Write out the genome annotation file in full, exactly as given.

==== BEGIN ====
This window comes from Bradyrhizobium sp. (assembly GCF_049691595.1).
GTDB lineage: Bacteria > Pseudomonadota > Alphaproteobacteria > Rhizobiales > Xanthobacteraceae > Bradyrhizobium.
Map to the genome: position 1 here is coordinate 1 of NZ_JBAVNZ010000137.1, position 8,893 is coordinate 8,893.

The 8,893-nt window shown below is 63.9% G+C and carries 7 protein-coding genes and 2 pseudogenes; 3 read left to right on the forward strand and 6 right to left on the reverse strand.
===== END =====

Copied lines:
This window comes from Bradyrhizobium sp. (assembly GCF_049691595.1).
GTDB lineage: Bacteria > Pseudomonadota > Alphaproteobacteria > Rhizobiales > Xanthobacteraceae > Bradyrhizobium.
Map to the genome: position 1 here is coordinate 1 of NZ_JBAVNZ010000137.1, position 8,893 is coordinate 8,893.

The 8,893-nt window shown below is 63.9% G+C and carries 7 protein-coding genes and 2 pseudogenes; 3 read left to right on the forward strand and 6 right to left on the reverse strand.